High Blood Pressure Often Mistaken for Menopausal Symptoms in Women


High blood pressure is often dismissed as part of menopausal symptoms in older women, experts say. And that could raise a woman's risk for heart trouble, European experts warn.

That warning, along with recommendations on how doctors can help middle-aged women avoid future heart problems, is included in a European Society of Cardiology (ESC) consensus document published Jan. 27 in...

Premature Menopause May Bring Tougher Symptoms for Women

Menopause is known to bring a variety of unpleasant symptoms ranging from hot flashes to insomnia. Yet, for those who have a condition known as premature ovarian insufficiency (POI), it is much worse, researchers report.

The new study examined the impact of POI, in which ovarian function stops and leads to menopause before the age of 40.

The researchers investigated menopause sympto...

Heart Palpitations Can Be Common During Menopause

An older woman's heart races and flutters. Is it a sign of cardiovascular problems or is it maybe a symptom of menopause?

New research shows that the palpitations are a distressing problem for roughly 25% of women during menopause, but those feelings of a pounding heart or skipped heartbeat have been the subject of very little research, said study author Janet Carpenter. She'...

Some Older Breast Cancer Patients Can Safely Cut Down on Chemo

More women with early-stage breast cancer may be able to safely skip chemotherapy after having surgery, according to initial results from a major clinical trial.

The trial, conducted in nine countries, found that adding chemotherapy to hormone-blocking drugs brought no added benefit to a particular group of patients. Those were postmenopausal women with hormone-sensitive breast cancer tha...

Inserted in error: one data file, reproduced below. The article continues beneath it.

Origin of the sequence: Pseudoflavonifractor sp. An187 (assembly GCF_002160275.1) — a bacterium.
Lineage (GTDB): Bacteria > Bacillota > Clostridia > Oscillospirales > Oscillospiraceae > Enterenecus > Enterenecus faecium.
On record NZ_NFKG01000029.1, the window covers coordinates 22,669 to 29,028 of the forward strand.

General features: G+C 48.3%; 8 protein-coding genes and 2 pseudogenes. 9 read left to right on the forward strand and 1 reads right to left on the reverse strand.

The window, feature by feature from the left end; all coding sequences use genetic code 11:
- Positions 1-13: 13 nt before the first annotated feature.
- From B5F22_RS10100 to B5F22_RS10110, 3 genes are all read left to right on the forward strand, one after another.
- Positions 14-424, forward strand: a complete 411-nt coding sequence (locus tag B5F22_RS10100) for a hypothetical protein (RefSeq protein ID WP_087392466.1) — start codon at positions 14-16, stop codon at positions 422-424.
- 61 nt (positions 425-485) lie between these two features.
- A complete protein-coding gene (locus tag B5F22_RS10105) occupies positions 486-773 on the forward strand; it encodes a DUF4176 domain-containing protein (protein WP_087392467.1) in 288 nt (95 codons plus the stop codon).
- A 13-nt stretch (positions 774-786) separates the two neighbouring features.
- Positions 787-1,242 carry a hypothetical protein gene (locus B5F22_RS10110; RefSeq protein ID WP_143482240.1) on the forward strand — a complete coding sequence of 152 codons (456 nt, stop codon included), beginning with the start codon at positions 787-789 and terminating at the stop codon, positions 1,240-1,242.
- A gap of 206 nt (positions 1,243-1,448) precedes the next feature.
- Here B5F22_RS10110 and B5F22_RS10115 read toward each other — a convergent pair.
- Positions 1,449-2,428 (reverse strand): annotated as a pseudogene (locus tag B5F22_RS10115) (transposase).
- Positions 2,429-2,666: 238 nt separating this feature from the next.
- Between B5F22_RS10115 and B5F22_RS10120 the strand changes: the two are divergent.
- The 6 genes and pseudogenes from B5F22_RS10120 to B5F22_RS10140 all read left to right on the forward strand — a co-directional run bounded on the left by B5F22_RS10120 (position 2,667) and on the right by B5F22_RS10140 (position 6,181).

Too Many, Too Few Babies May Speed Aging in Women

Pregnancy can be exhilarating or exhausting, and sometimes both at the same time. It may not come as a surprise to a woman who has experienced pregnancy once, twice or many times, that it can age her.

New research reveals that how many pregnancies a woman has may affect just how much her body ages. And, as it turns out, women who have no babies -- or many -- seem to age faster than others...

Menopause Can Make Workplace Tougher for Women: Study

Menopause symptoms can interfere with women's jobs, Japanese researchers report.

For the study, the investigators looked at nearly 600 working women, aged 45 to 65, in Japan. Of those, 61% were postmenopausal.

Women with a higher number of menopause symptoms had poorer work performance, according to the authors of the study published online recently in Menopause, journal of...

Years Leading to Menopause See Uptick in Women's Heart Risks: AHA

Heart disease risk increases in women as they near menopause, so it's crucial to monitor their health and take preventive measures as needed, a new American Heart Association (AHA) scientific statement says.

"Over the past 20 years, our knowledge of how the menopause transition might contribute to cardiovascular disease has been dramatically evolving," Samar El Khoudary, chair of the writ...

Thinking of HRT for Hot Flashes? Here's the Latest Guidance

Another large study finds that menopausal hormone therapy is linked to an increased risk of breast cancer, though it varies with the formulation, timing and duration of use.

British researchers found that among more than 500,000 women aged 50 to 79, those who'd used hormone replacement therapy (HRT) were at relatively greater risk of breast cancer. The connection was strongest among women...

Women's Reproductive Health Tied to Later Heart Disease

Pregnancy complications, including preeclampsia and miscarriage, may be linked to an increased risk of heart disease later in life, a new study suggests.

For the study, the researchers analyzed 32 reviews that assessed women of childbearing age and their subsequent risk of heart disease. The women in those papers were followed for an average of seven to 10 years.

Several rep...

Tough Menopause May Signal Future Heart Woes

As if the misery of hot flashes, night sweats and sleep troubles weren't enough, now new research suggests that women who routinely experience moderate to severe menopausal symptoms have a higher risk of stroke and heart disease.

"This analysis assessed various menopausal symptoms and their association with health outcomes. Women with two or more moderate to severe menopausal symptom...

More U.S. Women Using Marijuana to Help Ease Menopause: Study